Putting Hope’s Sleep Issues to Rest

Hope underwent her sleep study this past August, referred by her developmental pediatrician following recommendations by the American Academy of Pediatrics to screen for obstructive sleep apnea (OSA) in children with DS by age 4 years. To undergo this test now seemed a little early to me, considering we had more than 2 years of wiggle room and no obvious symptoms, but everyone agreed that it would be a good idea to get it out of the way before Hope’s little brother arrives in October.

Hope has been clinically diagnosed with sleep-onset association disorder, which is a fancy way of saying that we never sleep trained her and that she cannot fall asleep on her own on the average day. But it wasn’t until recently that Hope began waking regularly in the middle of the night, which I attribute to teething pain (4 teeth during a 3-week span, including a molar, ouch!).

We have taken Hope on long car rides from New Jersey to Ohio, and she has slept in her car seat, hotel cribs, travel cribs, and her 4Moms playard in all different sorts of settings. We rock Hope to sleep, and when we don’t have a rocker, we bounce her, she falls asleep, and we see her in the morning, always bright-eyed and bushy-tailed.


Two skeptical parents

But at 7 months pregnant, the idea of bringing Hope to an unfamiliar facility (equipped with a recliner, not a rocking chair) was terrifying. I can easily talk about our sleep routine with doctors and family members and friends, but I never realized how intimate a bedtime routine could be until having to do it with a clinical staff taking notes behind a camera poised on the ceiling above. But this wasn’t about me or my comfort level—this was about checking on a serious yet manageable medical condition for our beautiful daughter.

And so came test day. We ventured over to the hospital’s outpatient sleep study center as a family and proceeded to have what is considered a typical bedtime routine. This is of course hilarious, because we never spend 45 minutes distracting our daughter while a stranger hooks her up to wires and chest straps. But we gave Hope her last bottle of the day, brushed her teeth, read to her, and blew out the light (a much more fun way to turn off the light than to just flip a switch!!).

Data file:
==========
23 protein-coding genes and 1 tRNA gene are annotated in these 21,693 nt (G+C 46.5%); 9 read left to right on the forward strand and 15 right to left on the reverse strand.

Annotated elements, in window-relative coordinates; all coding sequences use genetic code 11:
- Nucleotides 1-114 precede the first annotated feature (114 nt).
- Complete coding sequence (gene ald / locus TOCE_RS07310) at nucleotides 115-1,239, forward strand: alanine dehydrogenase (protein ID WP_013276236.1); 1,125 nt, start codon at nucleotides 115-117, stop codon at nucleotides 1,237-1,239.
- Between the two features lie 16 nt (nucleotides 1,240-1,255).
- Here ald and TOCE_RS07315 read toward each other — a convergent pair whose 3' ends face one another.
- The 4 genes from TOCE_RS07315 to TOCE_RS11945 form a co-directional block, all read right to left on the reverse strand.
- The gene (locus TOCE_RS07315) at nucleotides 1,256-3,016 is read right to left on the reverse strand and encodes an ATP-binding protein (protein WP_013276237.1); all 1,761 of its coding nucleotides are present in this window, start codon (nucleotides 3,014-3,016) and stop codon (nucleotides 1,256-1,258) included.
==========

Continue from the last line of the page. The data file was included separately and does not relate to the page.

Hope getting hooked up to her wires

A friend of ours lent us her collapsible rocking chair she uses for camping trips, which absolutely saved me and my back that night. I rocked Hope, patted her bottom, and sang to her until she was asleep—a typical 20 minutes. At that time, the nurse came in to help me ease Hope into the crib without disturbing her or the wires. One on her leg had to be reaffixed, which the nurse was able to do by touch through Hope’s pajamas, after which she was finally plugged in for monitoring.

The last two steps were to stick a CO2 monitor on her upper back and wrap on a nasal cannula, which measures output from both the nose and the mouth. The CO2 monitor went on easily and calibrated without disturbing her, but the nasal cannula was too much at that point and woke her. I patted her, sang to her, but nothing worked and she popped up to sitting, whimpering and miserable. She was awake.

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It wasn’t until 11:30pm that Hope fell back to sleep. It was way too late for bedtime, and images of a cranky baby the next day were flashing before my eyes. The nurse came in, and the process of moving Hope to her crib, reattaching wires and the CO2 monitor, and wrapping the nasal cannula on her were repeated. This time Hope stayed asleep until we were both awakened at 6:50am.


Happy baby the next morning!

The nurse removed all of Hope’s wires and we headed home for a quick bath, bottle, and then it was off to OT. It took a few more baths and gentle scrubbing with baby oil to get all of the goo from the leads off of our baby girl’s sensitive skin, but within a few days we were back to normal.

Thankfully, this is a night we get to leave in the past and not revisit anytime in the near future—Hope came out with a clean bill of sleeping health. So were our recent sleepless nights attributable solely to her teething? Or had we truly dropped the ball with sleep training? The two doctors we consulted on this felt certain that it was likely the tooth pain waking her, but if she was sleep trained she would be able to soothe herself back to sleep in the middle of the night.

Next step, sleep training! We worked every night after that point to put Hope into her crib “drowsy but awake” and didn’t go running into her room in the middle of the night when she woke up whimpering for a hug. Some nights went by smoothly, others heart-wrenching. But she now has all the tools she needs to be an independent sleeper, just in time to soothe herself back to sleep when her baby brother wakes up crying every 2 hours to eat!


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Sleeping like the angel that she is!

One response to “Putting Hope’s Sleep Issues to Rest

  1. Pingback: Tackling Hearing Loss and Obstructive Sleep Apnea | At Her Own Pace·

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